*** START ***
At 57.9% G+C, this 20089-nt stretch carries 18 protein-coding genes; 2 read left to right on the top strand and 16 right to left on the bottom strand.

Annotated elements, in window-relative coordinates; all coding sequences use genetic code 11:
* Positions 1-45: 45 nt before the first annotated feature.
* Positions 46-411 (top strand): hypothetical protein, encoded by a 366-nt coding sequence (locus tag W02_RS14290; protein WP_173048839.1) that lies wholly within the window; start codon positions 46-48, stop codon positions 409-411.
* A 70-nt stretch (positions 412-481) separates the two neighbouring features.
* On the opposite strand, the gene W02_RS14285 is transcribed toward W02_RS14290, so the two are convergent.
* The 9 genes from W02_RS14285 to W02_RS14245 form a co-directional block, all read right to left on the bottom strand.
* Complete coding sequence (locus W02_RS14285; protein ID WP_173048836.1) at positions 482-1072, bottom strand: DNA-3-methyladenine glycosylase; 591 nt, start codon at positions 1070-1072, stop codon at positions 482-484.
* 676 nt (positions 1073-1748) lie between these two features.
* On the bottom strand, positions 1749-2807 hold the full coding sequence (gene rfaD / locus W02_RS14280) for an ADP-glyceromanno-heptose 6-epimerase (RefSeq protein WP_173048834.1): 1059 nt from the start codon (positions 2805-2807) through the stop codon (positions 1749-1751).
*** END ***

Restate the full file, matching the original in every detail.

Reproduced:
At 57.9% G+C, this 20089-nt stretch carries 18 protein-coding genes; 2 read left to right on the top strand and 16 right to left on the bottom strand.

Annotated elements, in window-relative coordinates; all coding sequences use genetic code 11:
* Positions 1-45: 45 nt before the first annotated feature.
* Positions 46-411 (top strand): hypothetical protein, encoded by a 366-nt coding sequence (locus tag W02_RS14290; protein WP_173048839.1) that lies wholly within the window; start codon positions 46-48, stop codon positions 409-411.
* A 70-nt stretch (positions 412-481) separates the two neighbouring features.
* On the opposite strand, the gene W02_RS14285 is transcribed toward W02_RS14290, so the two are convergent.
* The 9 genes from W02_RS14285 to W02_RS14245 form a co-directional block, all read right to left on the bottom strand.
* Complete coding sequence (locus W02_RS14285; protein ID WP_173048836.1) at positions 482-1072, bottom strand: DNA-3-methyladenine glycosylase; 591 nt, start codon at positions 1070-1072, stop codon at positions 482-484.
* 676 nt (positions 1073-1748) lie between these two features.
* On the bottom strand, positions 1749-2807 hold the full coding sequence (gene rfaD / locus W02_RS14280) for an ADP-glyceromanno-heptose 6-epimerase (RefSeq protein WP_173048834.1): 1059 nt from the start codon (positions 2805-2807) through the stop codon (positions 1749-1751).